Ancient Languages/translation of english saying into latin
I am an artist from the UK who as been asked to design a mural for a spiritual shop.
However i have run into a problem they have asked for the phrase " live for the moment, discover the memories" translated into Latin...
i have been on many translation sites but to no avail.
As i have now got 3 different translations to the saying please can you help me..
many thanks for your time
I think that the best Latin translation for "Live for the moment,discover the memories" in the sense that we must enjoy life in the present, without thinking of the years to come, as well as we must discover and retain our memories, is the following:
“Carpe diem memoriasque serva”
(literally, "Seize the day and discover the memories").
Note that “Carpe diem” is a quotation from Horace, Odes, Book 1, ode 11, line 8 where we read :"Carpe diem, quam minimum credula postero"[literally, "Seize the day, trust as little as possible in tomorrow"].
In this ode in fact Horace [great Latin lyric poet born 65 BC, died 8 BC.] is speaking to a girl, Leuconoe, and calls upon her to enjoy life as long as it's possible.
If however you want to emphasize that “Live for the moment” means “Live now”/”Live in the present”/ "Live today", you could say also:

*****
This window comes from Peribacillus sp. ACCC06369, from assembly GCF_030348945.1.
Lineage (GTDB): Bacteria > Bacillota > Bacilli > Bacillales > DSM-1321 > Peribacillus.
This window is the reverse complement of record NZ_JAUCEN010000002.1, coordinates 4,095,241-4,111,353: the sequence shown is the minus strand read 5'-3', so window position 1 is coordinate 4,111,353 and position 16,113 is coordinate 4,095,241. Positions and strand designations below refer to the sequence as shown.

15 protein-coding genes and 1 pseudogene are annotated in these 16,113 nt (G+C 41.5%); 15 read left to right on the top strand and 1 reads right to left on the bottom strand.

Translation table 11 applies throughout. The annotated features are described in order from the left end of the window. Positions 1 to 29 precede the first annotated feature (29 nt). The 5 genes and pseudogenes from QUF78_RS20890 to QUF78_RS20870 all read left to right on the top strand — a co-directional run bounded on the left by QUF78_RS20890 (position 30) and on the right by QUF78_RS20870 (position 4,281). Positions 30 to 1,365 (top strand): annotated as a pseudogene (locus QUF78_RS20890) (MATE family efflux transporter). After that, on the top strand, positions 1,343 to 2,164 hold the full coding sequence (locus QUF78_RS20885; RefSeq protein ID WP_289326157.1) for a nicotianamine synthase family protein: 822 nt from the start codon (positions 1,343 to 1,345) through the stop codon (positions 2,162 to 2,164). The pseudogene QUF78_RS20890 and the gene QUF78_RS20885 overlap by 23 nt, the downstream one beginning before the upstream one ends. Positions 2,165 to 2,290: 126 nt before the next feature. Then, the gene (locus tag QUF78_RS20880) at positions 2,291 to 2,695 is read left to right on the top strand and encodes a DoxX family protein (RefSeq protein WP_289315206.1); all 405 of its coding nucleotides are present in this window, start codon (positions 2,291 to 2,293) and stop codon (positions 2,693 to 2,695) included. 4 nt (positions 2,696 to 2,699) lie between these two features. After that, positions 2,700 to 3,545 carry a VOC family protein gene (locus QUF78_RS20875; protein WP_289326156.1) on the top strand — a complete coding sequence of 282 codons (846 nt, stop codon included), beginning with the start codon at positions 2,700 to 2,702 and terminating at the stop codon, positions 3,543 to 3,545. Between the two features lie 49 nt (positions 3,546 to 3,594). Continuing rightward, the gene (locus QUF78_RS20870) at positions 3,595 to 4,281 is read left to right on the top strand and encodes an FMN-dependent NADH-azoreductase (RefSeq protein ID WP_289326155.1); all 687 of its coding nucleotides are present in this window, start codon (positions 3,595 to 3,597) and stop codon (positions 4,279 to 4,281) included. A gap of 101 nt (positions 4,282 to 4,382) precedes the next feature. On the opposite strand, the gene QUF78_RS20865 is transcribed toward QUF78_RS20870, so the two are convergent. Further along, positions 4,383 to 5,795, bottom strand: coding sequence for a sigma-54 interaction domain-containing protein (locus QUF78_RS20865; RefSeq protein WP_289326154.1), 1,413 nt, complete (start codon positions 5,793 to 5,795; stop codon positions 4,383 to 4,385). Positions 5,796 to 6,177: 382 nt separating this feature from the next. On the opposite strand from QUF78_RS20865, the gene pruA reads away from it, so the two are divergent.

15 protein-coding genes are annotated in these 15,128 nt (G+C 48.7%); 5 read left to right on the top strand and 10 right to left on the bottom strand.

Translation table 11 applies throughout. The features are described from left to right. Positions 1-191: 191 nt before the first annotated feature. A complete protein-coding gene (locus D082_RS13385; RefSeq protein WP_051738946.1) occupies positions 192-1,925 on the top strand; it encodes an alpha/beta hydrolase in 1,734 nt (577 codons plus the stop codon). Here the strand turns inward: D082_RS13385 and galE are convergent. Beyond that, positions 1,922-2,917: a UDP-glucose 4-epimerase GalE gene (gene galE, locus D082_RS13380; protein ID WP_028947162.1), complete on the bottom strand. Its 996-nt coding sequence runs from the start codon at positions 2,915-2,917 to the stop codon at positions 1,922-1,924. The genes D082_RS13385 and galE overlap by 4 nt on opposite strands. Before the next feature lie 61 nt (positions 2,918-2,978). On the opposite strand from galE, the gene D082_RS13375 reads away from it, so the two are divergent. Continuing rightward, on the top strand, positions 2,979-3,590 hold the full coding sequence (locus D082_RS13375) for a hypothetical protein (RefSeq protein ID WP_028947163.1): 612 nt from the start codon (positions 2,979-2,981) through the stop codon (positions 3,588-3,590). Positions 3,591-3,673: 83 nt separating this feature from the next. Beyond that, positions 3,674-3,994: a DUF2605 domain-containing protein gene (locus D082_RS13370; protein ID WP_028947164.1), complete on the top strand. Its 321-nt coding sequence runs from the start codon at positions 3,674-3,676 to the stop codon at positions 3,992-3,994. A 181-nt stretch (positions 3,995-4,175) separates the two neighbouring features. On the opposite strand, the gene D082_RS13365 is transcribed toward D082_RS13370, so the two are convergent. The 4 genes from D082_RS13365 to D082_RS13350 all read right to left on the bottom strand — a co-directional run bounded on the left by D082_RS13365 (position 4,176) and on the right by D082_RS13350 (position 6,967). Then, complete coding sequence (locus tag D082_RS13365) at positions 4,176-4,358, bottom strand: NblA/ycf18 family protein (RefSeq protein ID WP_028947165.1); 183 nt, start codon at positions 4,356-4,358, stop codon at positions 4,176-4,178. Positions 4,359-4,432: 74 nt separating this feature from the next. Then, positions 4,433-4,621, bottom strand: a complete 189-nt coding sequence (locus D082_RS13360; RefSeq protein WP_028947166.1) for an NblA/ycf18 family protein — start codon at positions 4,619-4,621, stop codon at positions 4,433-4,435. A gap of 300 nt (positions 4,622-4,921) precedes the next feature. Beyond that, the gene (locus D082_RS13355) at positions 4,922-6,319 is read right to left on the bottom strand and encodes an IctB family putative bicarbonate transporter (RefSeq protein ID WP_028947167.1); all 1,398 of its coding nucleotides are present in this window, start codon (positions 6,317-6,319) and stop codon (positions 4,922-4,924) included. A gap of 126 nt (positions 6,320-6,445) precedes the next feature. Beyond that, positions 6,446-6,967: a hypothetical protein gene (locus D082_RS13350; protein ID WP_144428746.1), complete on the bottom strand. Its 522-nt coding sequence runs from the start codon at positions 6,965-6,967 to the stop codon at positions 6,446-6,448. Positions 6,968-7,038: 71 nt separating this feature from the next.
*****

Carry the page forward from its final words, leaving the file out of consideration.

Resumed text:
“Vive hodie, memorias serva”
[which is just the literal translation of “Live for the moment,discover the memories”].
[See below for grammatical analysis].
-Live = VIVE (2nd.person singular, imperative of VIVO, I live) or CARPE (2nd.person singular, imperative of CARPO, I seize)
-for the moment =HODIE (adverb) or DIEM (accusative case of DIES, meaning “the day” as “Carpe diem means “Seize the day)
-discover =SERVA (2nd.person singular, imperative of the verb SERVO which conveys either the meaning “discover” or “retain”)
-the memories =MEMORIAS (direct object, accusative plural of MEMORIA, 1st.declension).Please note that in MEMORIASQUE there is the enclitic conjunction -QUE (and) attached to MEMORIAS.
Finally I have to tell you that Latin word order can be variable as a Latin is an inflected language where synctatic relationships are indicated by the endings, not by the order of the words.